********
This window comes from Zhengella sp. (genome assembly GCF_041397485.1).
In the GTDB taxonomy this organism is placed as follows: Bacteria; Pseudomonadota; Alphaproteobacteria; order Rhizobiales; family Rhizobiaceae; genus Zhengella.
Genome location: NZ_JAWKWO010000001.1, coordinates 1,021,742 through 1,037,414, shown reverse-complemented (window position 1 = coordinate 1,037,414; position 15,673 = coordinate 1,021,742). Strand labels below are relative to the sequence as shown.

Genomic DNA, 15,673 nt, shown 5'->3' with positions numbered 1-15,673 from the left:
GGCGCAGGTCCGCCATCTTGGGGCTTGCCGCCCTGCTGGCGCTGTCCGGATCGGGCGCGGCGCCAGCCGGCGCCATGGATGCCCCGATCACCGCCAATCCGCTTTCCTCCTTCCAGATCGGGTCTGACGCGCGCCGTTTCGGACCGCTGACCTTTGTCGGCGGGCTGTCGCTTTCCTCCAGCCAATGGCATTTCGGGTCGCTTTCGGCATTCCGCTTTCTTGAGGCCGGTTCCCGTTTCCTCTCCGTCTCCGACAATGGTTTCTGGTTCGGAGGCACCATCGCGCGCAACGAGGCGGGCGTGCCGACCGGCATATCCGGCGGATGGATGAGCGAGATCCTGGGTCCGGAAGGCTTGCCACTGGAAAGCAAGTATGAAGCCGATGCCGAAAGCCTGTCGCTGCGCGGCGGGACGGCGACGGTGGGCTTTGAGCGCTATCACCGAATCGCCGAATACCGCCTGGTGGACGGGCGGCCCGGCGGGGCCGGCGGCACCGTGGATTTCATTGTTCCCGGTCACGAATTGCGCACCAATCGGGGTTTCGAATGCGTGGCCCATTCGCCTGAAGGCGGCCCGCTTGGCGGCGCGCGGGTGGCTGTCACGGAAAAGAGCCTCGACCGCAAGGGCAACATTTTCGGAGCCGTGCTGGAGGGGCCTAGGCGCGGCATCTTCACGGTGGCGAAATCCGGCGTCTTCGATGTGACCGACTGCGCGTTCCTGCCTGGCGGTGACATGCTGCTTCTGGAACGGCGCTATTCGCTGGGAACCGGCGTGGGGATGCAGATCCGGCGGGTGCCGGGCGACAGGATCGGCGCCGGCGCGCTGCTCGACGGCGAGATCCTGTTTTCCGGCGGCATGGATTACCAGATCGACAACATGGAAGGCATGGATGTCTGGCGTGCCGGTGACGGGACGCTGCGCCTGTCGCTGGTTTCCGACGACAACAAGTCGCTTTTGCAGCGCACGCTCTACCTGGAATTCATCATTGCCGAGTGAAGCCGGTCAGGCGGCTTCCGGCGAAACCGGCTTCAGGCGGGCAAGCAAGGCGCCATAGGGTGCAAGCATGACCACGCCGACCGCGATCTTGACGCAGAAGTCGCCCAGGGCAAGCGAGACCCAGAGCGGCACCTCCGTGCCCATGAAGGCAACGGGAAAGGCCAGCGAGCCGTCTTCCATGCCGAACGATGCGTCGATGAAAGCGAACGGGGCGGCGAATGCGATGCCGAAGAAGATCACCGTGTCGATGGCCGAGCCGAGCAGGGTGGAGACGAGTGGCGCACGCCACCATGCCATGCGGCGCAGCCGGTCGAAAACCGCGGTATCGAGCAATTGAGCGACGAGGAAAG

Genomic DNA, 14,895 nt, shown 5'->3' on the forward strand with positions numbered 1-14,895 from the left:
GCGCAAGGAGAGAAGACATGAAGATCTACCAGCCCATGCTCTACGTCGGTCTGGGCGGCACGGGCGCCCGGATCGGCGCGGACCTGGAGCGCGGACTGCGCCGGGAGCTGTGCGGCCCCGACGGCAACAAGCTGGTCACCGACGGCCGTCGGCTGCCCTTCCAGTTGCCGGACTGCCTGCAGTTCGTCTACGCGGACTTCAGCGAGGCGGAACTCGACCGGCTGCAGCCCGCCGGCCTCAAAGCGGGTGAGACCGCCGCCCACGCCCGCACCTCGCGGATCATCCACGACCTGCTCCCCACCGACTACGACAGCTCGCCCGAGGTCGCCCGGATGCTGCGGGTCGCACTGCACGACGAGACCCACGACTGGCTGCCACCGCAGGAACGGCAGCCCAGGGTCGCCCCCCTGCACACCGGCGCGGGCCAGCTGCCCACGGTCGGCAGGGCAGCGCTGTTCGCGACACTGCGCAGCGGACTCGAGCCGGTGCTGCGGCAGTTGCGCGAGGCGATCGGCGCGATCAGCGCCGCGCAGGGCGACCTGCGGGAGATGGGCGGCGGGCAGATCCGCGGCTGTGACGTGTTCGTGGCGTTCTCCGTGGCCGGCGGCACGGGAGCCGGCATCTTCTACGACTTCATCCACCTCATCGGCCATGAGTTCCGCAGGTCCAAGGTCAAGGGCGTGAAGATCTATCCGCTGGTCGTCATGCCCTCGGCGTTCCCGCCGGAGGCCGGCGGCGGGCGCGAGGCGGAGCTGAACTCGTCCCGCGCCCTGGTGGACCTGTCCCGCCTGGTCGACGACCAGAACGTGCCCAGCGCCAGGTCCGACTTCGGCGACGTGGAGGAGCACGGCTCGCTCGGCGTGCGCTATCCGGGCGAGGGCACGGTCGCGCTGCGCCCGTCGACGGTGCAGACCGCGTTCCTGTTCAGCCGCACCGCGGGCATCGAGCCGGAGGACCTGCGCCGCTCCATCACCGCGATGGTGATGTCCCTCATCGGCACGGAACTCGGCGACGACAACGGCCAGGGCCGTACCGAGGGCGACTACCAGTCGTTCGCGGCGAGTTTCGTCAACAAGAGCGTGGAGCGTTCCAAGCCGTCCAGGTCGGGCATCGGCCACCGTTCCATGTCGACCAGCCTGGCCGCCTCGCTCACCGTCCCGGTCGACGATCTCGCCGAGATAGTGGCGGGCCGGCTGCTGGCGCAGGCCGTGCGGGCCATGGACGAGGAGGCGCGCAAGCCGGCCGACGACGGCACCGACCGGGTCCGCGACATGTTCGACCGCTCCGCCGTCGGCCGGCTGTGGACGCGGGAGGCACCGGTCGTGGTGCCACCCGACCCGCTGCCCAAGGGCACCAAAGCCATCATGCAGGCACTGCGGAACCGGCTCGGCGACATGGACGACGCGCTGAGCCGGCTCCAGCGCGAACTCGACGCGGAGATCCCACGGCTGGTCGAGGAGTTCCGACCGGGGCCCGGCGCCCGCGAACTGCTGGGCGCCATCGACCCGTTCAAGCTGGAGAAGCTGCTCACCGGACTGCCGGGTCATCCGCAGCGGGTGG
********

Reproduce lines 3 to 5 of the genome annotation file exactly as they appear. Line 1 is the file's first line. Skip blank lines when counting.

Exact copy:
Genome location: NZ_JAWKWO010000001.1, coordinates 1,021,742 through 1,037,414, shown reverse-complemented (window position 1 = coordinate 1,037,414; position 15,673 = coordinate 1,021,742). Strand labels below are relative to the sequence as shown.

Genomic DNA, 15,673 nt, shown 5'->3' with positions numbered 1-15,673 from the left:
GGCGCAGGTCCGCCATCTTGGGGCTTGCCGCCCTGCTGGCGCTGTCCGGATCGGGCGCGGCGCCAGCCGGCGCCATGGATGCCCCGATCACCGCCAATCCGCTTTCCTCCTTCCAGATCGGGTCTGACGCGCGCCGTTTCGGACCGCTGACCTTTGTCGGCGGGCTGTCGCTTTCCTCCAGCCAATGGCATTTCGGGTCGCTTTCGGCATTCCGCTTTCTTGAGGCCGGTTCCCGTTTCCTCTCCGTCTCCGACAATGGTTTCTGGTTCGGAGGCACCATCGCGCGCAACGAGGCGGGCGTGCCGACCGGCATATCCGGCGGATGGATGAGCGAGATCCTGGGTCCGGAAGGCTTGCCACTGGAAAGCAAGTATGAAGCCGATGCCGAAAGCCTGTCGCTGCGCGGCGGGACGGCGACGGTGGGCTTTGAGCGCTATCACCGAATCGCCGAATACCGCCTGGTGGACGGGCGGCCCGGCGGGGCCGGCGGCACCGTGGATTTCATTGTTCCCGGTCACGAATTGCGCACCAATCGGGGTTTCGAATGCGTGGCCCATTCGCCTGAAGGCGGCCCGCTTGGCGGCGCGCGGGTGGCTGTCACGGAAAAGAGCCTCGACCGCAAGGGCAACATTTTCGGAGCCGTGCTGGAGGGGCCTAGGCGCGGCATCTTCACGGTGGCGAAATCCGGCGTCTTCGATGTGACCGACTGCGCGTTCCTGCCTGGCGGTGACATGCTGCTTCTGGAACGGCGCTATTCGCTGGGAACCGGCGTGGGGATGCAGATCCGGCGGGTGCCGGGCGACAGGATCGGCGCCGGCGCGCTGCTCGACGGCGAGATCCTGTTTTCCGGCGGCATGGATTACCAGATCGACAACATGGAAGGCATGGATGTCTGGCGTGCCGGTGACGGGACGCTGCGCCTGTCGCTGGTTTCCGACGACAACAAGTCGCTTTTGCAGCGCACGCTCTACCTGGAATTCATCATTGCCGAGTGAAGCCGGTCAGGCGGCTTCCGGCGAAACCGGCTTCAGGCGGGCAAGCAAGGCGCCATAGGGTGCAAGCATGACCACGCCGACCGCGATCTTGACGCAGAAGTCGCCCAGGGCAAGCGAGACCCAGAGCGGCACCTCCGTGCCCATGAAGGCAACGGGAAAGGCCAGCGAGCCGTCTTCCATGCCGAACGATGCGTCGATGAAAGCGAACGGGGCGGCGAATGCGATGCCGAAGAAGATCACCGTGTCGATGGCCGAGCCGAGCAGGGTGGAGACGAGTGGCGCACGCCACCATGCCATGCGGCGCAGCCGGTCGAAAACCGCGGTATCGAGCAATTGAGCGACGAGGAAAG